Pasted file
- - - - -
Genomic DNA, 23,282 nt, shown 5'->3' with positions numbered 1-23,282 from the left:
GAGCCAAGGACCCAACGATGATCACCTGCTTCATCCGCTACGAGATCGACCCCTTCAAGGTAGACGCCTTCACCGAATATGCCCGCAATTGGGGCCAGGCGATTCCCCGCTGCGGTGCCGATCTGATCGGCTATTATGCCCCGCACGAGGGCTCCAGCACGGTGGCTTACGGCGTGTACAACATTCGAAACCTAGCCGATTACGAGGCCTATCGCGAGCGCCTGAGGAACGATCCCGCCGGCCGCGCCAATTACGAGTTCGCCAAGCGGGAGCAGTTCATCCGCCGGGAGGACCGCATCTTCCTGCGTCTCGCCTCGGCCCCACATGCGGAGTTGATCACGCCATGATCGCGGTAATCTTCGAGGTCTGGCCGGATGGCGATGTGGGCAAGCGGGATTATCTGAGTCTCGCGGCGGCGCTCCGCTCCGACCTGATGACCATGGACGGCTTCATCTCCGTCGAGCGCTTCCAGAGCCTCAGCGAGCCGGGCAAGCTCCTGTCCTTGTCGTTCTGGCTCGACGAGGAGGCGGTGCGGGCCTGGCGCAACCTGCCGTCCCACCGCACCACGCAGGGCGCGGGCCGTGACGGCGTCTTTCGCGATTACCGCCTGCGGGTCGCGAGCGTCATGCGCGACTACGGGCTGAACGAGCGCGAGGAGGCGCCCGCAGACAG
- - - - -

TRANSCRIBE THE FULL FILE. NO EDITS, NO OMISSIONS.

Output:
Genomic DNA, 23,282 nt, shown 5'->3' with positions numbered 1-23,282 from the left:
GAGCCAAGGACCCAACGATGATCACCTGCTTCATCCGCTACGAGATCGACCCCTTCAAGGTAGACGCCTTCACCGAATATGCCCGCAATTGGGGCCAGGCGATTCCCCGCTGCGGTGCCGATCTGATCGGCTATTATGCCCCGCACGAGGGCTCCAGCACGGTGGCTTACGGCGTGTACAACATTCGAAACCTAGCCGATTACGAGGCCTATCGCGAGCGCCTGAGGAACGATCCCGCCGGCCGCGCCAATTACGAGTTCGCCAAGCGGGAGCAGTTCATCCGCCGGGAGGACCGCATCTTCCTGCGTCTCGCCTCGGCCCCACATGCGGAGTTGATCACGCCATGATCGCGGTAATCTTCGAGGTCTGGCCGGATGGCGATGTGGGCAAGCGGGATTATCTGAGTCTCGCGGCGGCGCTCCGCTCCGACCTGATGACCATGGACGGCTTCATCTCCGTCGAGCGCTTCCAGAGCCTCAGCGAGCCGGGCAAGCTCCTGTCCTTGTCGTTCTGGCTCGACGAGGAGGCGGTGCGGGCCTGGCGCAACCTGCCGTCCCACCGCACCACGCAGGGCGCGGGCCGTGACGGCGTCTTTCGCGATTACCGCCTGCGGGTCGCGAGCGTCATGCGCGACTACGGGCTGAACGAGCGCGAGGAGGCGCCCGCAGACAG